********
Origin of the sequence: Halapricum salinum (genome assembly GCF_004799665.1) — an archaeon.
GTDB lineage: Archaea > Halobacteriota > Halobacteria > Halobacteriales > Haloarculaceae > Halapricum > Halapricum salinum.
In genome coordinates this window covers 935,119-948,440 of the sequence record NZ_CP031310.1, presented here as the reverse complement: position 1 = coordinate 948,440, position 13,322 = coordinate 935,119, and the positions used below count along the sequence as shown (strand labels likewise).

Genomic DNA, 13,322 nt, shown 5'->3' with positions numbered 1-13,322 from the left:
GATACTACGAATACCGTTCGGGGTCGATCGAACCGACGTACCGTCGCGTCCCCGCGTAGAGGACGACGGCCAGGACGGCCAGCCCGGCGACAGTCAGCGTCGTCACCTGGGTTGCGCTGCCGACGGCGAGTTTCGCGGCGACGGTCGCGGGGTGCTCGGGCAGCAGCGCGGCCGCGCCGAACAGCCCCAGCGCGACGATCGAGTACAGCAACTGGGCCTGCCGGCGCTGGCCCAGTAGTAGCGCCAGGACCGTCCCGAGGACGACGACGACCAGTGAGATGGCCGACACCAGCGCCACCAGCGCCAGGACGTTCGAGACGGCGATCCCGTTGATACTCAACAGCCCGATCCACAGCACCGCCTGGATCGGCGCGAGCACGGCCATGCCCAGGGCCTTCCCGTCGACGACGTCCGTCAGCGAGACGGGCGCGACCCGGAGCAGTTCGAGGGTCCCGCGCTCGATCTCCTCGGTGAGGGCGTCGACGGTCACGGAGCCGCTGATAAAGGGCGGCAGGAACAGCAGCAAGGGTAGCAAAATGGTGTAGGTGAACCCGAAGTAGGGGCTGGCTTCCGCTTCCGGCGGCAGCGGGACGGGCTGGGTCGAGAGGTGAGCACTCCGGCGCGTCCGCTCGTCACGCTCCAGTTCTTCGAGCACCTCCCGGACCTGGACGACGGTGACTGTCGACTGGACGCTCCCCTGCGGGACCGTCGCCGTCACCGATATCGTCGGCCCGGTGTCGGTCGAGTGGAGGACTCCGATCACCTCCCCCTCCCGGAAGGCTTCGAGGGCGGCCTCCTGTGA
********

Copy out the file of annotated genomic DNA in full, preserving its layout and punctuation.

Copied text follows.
Origin of the sequence: Halapricum salinum (genome assembly GCF_004799665.1) — an archaeon.
GTDB lineage: Archaea > Halobacteriota > Halobacteria > Halobacteriales > Haloarculaceae > Halapricum > Halapricum salinum.
In genome coordinates this window covers 935,119-948,440 of the sequence record NZ_CP031310.1, presented here as the reverse complement: position 1 = coordinate 948,440, position 13,322 = coordinate 935,119, and the positions used below count along the sequence as shown (strand labels likewise).

Genomic DNA, 13,322 nt, shown 5'->3' with positions numbered 1-13,322 from the left:
GATACTACGAATACCGTTCGGGGTCGATCGAACCGACGTACCGTCGCGTCCCCGCGTAGAGGACGACGGCCAGGACGGCCAGCCCGGCGACAGTCAGCGTCGTCACCTGGGTTGCGCTGCCGACGGCGAGTTTCGCGGCGACGGTCGCGGGGTGCTCGGGCAGCAGCGCGGCCGCGCCGAACAGCCCCAGCGCGACGATCGAGTACAGCAACTGGGCCTGCCGGCGCTGGCCCAGTAGTAGCGCCAGGACCGTCCCGAGGACGACGACGACCAGTGAGATGGCCGACACCAGCGCCACCAGCGCCAGGACGTTCGAGACGGCGATCCCGTTGATACTCAACAGCCCGATCCACAGCACCGCCTGGATCGGCGCGAGCACGGCCATGCCCAGGGCCTTCCCGTCGACGACGTCCGTCAGCGAGACGGGCGCGACCCGGAGCAGTTCGAGGGTCCCGCGCTCGATCTCCTCGGTGAGGGCGTCGACGGTCACGGAGCCGCTGATAAAGGGCGGCAGGAACAGCAGCAAGGGTAGCAAAATGGTGTAGGTGAACCCGAAGTAGGGGCTGGCTTCCGCTTCCGGCGGCAGCGGGACGGGCTGGGTCGAGAGGTGAGCACTCCGGCGCGTCCGCTCGTCACGCTCCAGTTCTTCGAGCACCTCCCGGACCTGGACGACGGTGACTGTCGACTGGACGCTCCCCTGCGGGACCGTCGCCGTCACCGATATCGTCGGCCCGGTGTCGGTCGAGTGGAGGACTCCGATCACCTCCCCCTCCCGGAAGGCTTCGAGGGCGGCCTCCTGTGA